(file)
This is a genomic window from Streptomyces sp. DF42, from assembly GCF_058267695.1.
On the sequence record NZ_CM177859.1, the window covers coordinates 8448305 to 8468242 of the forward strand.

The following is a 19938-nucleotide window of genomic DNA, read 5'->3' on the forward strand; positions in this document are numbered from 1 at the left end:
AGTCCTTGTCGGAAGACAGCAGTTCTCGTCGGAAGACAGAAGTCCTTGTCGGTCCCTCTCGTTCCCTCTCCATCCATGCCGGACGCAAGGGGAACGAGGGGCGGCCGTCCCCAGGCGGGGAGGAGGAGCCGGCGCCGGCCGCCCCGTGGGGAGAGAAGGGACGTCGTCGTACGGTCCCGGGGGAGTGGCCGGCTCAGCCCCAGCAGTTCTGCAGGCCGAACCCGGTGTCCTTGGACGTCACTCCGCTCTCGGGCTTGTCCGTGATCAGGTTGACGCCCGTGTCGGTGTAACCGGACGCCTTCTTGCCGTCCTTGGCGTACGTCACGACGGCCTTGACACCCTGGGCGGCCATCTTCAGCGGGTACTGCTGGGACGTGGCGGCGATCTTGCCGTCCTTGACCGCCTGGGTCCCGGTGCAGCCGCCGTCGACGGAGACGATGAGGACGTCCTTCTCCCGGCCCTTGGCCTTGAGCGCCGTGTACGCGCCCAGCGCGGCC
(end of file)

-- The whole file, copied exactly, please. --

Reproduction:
This is a genomic window from Streptomyces sp. DF42, from assembly GCF_058267695.1.
On the sequence record NZ_CM177859.1, the window covers coordinates 8448305 to 8468242 of the forward strand.

The following is a 19938-nucleotide window of genomic DNA, read 5'->3' on the forward strand; positions in this document are numbered from 1 at the left end:
AGTCCTTGTCGGAAGACAGCAGTTCTCGTCGGAAGACAGAAGTCCTTGTCGGTCCCTCTCGTTCCCTCTCCATCCATGCCGGACGCAAGGGGAACGAGGGGCGGCCGTCCCCAGGCGGGGAGGAGGAGCCGGCGCCGGCCGCCCCGTGGGGAGAGAAGGGACGTCGTCGTACGGTCCCGGGGGAGTGGCCGGCTCAGCCCCAGCAGTTCTGCAGGCCGAACCCGGTGTCCTTGGACGTCACTCCGCTCTCGGGCTTGTCCGTGATCAGGTTGACGCCCGTGTCGGTGTAACCGGACGCCTTCTTGCCGTCCTTGGCGTACGTCACGACGGCCTTGACACCCTGGGCGGCCATCTTCAGCGGGTACTGCTGGGACGTGGCGGCGATCTTGCCGTCCTTGACCGCCTGGGTCCCGGTGCAGCCGCCGTCGACGGAGACGATGAGGACGTCCTTCTCCCGGCCCTTGGCCTTGAGCGCCGTGTACGCGCCCAGCGCGGCC